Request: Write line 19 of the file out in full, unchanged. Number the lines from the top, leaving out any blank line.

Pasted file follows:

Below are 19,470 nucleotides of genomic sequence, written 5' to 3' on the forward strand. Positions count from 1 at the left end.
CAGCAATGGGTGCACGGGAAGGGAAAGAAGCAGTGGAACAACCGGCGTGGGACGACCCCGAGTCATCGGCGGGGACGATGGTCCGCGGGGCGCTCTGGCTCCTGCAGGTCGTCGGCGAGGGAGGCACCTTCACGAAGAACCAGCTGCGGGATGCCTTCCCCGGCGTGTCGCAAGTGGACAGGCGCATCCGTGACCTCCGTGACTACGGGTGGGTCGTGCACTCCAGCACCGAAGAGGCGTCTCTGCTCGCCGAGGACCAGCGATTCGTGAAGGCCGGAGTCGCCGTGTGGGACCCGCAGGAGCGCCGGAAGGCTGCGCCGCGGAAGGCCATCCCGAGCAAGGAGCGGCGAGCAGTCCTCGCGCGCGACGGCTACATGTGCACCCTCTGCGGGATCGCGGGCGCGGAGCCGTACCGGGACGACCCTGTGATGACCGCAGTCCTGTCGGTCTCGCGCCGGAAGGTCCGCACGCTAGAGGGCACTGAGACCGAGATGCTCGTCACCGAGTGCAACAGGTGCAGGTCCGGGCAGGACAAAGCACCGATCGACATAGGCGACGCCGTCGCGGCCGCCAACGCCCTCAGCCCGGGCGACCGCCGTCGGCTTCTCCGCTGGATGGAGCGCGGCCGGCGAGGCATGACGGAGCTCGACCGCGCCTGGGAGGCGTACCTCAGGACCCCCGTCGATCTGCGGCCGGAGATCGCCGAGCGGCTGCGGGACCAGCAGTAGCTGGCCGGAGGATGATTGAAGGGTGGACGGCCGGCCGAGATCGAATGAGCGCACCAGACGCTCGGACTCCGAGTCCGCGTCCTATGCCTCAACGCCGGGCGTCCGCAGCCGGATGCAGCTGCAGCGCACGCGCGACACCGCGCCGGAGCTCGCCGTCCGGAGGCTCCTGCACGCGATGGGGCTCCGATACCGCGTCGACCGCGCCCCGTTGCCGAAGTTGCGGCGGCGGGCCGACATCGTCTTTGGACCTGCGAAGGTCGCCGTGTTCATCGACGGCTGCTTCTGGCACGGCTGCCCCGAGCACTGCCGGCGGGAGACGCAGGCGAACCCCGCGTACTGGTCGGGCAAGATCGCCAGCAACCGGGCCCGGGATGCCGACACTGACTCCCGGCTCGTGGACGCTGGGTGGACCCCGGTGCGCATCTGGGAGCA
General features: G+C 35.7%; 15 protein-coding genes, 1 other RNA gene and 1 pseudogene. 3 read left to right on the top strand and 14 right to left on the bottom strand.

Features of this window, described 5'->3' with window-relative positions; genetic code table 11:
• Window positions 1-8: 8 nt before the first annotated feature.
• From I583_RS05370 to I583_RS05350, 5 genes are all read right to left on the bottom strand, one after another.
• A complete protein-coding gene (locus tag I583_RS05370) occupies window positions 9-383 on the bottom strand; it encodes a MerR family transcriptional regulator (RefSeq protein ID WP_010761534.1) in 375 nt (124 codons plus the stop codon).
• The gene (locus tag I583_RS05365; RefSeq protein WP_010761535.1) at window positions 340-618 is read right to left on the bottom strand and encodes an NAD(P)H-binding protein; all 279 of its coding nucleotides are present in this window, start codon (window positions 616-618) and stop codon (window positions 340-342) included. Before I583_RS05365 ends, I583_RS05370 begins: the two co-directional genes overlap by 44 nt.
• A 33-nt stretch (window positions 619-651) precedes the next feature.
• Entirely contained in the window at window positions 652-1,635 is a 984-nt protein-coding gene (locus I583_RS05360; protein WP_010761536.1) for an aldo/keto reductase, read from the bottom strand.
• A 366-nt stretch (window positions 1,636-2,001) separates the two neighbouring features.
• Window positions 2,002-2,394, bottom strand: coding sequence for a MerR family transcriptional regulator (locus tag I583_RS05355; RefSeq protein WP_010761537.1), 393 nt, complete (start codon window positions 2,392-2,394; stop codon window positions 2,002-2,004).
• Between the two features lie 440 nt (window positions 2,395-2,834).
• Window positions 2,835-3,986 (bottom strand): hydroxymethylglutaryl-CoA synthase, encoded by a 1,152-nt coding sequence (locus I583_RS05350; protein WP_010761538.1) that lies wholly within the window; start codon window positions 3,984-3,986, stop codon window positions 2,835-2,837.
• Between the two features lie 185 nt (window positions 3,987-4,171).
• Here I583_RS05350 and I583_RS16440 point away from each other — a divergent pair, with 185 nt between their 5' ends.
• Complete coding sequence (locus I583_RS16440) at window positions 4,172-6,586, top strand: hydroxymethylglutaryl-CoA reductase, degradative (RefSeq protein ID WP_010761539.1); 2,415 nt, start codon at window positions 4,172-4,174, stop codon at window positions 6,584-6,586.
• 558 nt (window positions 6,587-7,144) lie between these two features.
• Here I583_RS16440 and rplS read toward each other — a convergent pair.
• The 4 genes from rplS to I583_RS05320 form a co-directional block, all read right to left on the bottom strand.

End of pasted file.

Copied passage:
• Here I583_RS16440 and rplS read toward each other — a convergent pair.